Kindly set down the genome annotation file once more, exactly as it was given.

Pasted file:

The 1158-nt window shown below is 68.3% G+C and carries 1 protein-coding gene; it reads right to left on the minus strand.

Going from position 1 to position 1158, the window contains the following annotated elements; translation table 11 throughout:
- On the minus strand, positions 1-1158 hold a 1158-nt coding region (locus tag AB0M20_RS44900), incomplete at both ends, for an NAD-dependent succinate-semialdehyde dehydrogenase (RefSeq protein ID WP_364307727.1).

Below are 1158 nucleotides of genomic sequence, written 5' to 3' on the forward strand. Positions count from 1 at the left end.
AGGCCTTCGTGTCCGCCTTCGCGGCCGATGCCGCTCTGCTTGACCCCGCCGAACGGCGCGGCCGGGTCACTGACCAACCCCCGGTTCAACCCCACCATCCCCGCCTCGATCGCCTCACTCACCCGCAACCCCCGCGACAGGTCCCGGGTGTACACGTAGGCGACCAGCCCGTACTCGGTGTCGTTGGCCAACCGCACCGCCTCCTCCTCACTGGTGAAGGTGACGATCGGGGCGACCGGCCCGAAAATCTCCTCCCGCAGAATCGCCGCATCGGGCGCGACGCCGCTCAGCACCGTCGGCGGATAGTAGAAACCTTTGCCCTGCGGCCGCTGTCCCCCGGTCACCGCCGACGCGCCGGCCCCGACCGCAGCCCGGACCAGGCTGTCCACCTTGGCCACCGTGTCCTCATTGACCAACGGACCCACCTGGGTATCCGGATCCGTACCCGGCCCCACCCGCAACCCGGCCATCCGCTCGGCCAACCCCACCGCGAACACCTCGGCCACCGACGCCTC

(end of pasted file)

The 1158-nt window shown below is 68.3% G+C and carries 1 protein-coding gene; it reads right to left on the minus strand.

Going from position 1 to position 1158, the window contains the following annotated elements; translation table 11 throughout:
- On the minus strand, positions 1-1158 hold a 1158-nt coding region (locus tag AB0M20_RS44900), incomplete at both ends, for an NAD-dependent succinate-semialdehyde dehydrogenase (RefSeq protein ID WP_364307727.1).

Below are 1158 nucleotides of genomic sequence, written 5' to 3' on the forward strand. Positions count from 1 at the left end.
AGGCCTTCGTGTCCGCCTTCGCGGCCGATGCCGCTCTGCTTGACCCCGCCGAACGGCGCGGCCGGGTCACTGACCAACCCCCGGTTCAACCCCACCATCCCCGCCTCGATCGCCTCACTCACCCGCAACCCCCGCGACAGGTCCCGGGTGTACACGTAGGCGACCAGCCCGTACTCGGTGTCGTTGGCCAACCGCACCGCCTCCTCCTCACTGGTGAAGGTGACGATCGGGGCGACCGGCCCGAAAATCTCCTCCCGCAGAATCGCCGCATCGGGCGCGACGCCGCTCAGCACCGTCGGCGGATAGTAGAAACCTTTGCCCTGCGGCCGCTGTCCCCCGGTCACCGCCGACGCGCCGGCCCCGACCGCAGCCCGGACCAGGCTGTCCACCTTGGCCACCGTGTCCTCATTGACCAACGGACCCACCTGGGTATCCGGATCCGTACCCGGCCCCACCCGCAACCCGGCCATCCGCTCGGCCAACCCCACCGCGAACACCTCGGCCACCGACGCCTC